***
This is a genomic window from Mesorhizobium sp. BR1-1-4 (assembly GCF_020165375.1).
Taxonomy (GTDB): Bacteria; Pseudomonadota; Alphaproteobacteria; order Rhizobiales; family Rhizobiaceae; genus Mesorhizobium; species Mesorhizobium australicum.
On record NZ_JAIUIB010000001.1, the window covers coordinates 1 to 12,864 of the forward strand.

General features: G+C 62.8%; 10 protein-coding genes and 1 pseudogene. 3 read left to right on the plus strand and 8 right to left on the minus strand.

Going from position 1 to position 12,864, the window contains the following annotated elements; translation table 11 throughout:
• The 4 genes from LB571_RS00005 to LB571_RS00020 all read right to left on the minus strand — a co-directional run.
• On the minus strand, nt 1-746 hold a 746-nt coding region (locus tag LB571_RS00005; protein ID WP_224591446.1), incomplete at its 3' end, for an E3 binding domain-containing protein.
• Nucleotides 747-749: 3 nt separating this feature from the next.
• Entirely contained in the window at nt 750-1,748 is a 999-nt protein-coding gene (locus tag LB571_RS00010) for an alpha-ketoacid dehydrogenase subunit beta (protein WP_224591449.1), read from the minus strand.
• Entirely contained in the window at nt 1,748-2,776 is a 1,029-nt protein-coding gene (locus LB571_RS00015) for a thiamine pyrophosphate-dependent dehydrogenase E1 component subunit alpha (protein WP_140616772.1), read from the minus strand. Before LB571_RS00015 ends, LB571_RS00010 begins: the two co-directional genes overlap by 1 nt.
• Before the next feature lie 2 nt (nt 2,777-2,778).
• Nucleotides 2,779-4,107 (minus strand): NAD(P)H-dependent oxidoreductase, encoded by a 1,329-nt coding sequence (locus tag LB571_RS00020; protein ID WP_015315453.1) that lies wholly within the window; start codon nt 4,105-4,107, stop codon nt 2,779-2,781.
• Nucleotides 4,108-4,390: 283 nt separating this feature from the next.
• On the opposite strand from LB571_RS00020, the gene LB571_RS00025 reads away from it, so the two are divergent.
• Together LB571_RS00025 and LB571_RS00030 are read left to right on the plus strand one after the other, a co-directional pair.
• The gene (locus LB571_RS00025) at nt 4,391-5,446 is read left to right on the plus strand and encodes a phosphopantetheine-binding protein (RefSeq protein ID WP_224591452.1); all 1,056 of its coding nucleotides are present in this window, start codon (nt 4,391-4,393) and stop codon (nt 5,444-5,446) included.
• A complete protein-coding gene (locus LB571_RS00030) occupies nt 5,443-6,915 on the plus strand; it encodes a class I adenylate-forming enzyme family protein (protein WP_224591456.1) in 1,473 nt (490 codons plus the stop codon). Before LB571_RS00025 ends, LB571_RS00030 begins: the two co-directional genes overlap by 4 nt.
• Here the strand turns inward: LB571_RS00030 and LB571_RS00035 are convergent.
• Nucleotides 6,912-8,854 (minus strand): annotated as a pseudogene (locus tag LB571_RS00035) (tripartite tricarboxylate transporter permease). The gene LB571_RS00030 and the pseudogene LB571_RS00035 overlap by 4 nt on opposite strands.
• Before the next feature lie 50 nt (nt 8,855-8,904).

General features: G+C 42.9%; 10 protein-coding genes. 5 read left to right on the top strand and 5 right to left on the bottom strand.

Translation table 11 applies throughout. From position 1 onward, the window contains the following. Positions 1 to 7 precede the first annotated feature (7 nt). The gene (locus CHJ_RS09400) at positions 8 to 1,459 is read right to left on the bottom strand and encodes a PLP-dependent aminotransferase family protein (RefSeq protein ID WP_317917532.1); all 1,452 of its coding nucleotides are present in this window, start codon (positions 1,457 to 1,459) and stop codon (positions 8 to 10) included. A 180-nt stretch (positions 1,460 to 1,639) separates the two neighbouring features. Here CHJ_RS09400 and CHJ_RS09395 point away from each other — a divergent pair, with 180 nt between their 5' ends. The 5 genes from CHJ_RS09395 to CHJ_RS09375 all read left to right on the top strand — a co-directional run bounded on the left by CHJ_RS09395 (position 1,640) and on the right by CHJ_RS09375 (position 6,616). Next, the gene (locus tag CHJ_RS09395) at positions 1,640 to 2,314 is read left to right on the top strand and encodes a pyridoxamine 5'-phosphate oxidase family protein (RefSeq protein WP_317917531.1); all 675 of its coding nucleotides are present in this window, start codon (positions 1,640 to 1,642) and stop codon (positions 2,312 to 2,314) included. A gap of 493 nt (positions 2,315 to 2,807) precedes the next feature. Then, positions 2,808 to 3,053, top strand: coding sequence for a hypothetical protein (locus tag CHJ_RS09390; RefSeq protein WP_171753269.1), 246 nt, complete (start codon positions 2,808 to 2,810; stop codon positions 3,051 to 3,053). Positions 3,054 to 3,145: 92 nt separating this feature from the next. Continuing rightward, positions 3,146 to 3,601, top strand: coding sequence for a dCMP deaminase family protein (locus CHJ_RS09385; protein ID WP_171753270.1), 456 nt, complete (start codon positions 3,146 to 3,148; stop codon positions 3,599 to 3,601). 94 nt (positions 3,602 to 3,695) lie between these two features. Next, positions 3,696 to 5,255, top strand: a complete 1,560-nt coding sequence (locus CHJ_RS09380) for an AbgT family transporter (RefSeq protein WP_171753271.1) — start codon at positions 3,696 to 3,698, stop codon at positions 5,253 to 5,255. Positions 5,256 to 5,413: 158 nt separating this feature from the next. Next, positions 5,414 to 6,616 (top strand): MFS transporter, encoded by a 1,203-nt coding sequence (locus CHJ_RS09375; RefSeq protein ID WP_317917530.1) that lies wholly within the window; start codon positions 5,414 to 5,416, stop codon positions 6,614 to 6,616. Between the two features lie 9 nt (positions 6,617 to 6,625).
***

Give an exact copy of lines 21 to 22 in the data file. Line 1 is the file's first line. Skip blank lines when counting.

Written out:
General features: G+C 42.9%; 10 protein-coding genes. 5 read left to right on the top strand and 5 right to left on the bottom strand.

Translation table 11 applies throughout. From position 1 onward, the window contains the following. Positions 1 to 7 precede the first annotated feature (7 nt). The gene (locus CHJ_RS09400) at positions 8 to 1,459 is read right to left on the bottom strand and encodes a PLP-dependent aminotransferase family protein (RefSeq protein ID WP_317917532.1); all 1,452 of its coding nucleotides are present in this window, start codon (positions 1,457 to 1,459) and stop codon (positions 8 to 10) included. A 180-nt stretch (positions 1,460 to 1,639) separates the two neighbouring features. Here CHJ_RS09400 and CHJ_RS09395 point away from each other — a divergent pair, with 180 nt between their 5' ends. The 5 genes from CHJ_RS09395 to CHJ_RS09375 all read left to right on the top strand — a co-directional run bounded on the left by CHJ_RS09395 (position 1,640) and on the right by CHJ_RS09375 (position 6,616). Next, the gene (locus tag CHJ_RS09395) at positions 1,640 to 2,314 is read left to right on the top strand and encodes a pyridoxamine 5'-phosphate oxidase family protein (RefSeq protein WP_317917531.1); all 675 of its coding nucleotides are present in this window, start codon (positions 1,640 to 1,642) and stop codon (positions 2,312 to 2,314) included. A gap of 493 nt (positions 2,315 to 2,807) precedes the next feature. Then, positions 2,808 to 3,053, top strand: coding sequence for a hypothetical protein (locus tag CHJ_RS09390; RefSeq protein WP_171753269.1), 246 nt, complete (start codon positions 2,808 to 2,810; stop codon positions 3,051 to 3,053). Positions 3,054 to 3,145: 92 nt separating this feature from the next. Continuing rightward, positions 3,146 to 3,601, top strand: coding sequence for a dCMP deaminase family protein (locus CHJ_RS09385; protein ID WP_171753270.1), 456 nt, complete (start codon positions 3,146 to 3,148; stop codon positions 3,599 to 3,601). 94 nt (positions 3,602 to 3,695) lie between these two features. Next, positions 3,696 to 5,255, top strand: a complete 1,560-nt coding sequence (locus CHJ_RS09380) for an AbgT family transporter (RefSeq protein WP_171753271.1) — start codon at positions 3,696 to 3,698, stop codon at positions 5,253 to 5,255. Positions 5,256 to 5,413: 158 nt separating this feature from the next. Next, positions 5,414 to 6,616 (top strand): MFS transporter, encoded by a 1,203-nt coding sequence (locus CHJ_RS09375; RefSeq protein ID WP_317917530.1) that lies wholly within the window; start codon positions 5,414 to 5,416, stop codon positions 6,614 to 6,616. Between the two features lie 9 nt (positions 6,617 to 6,625).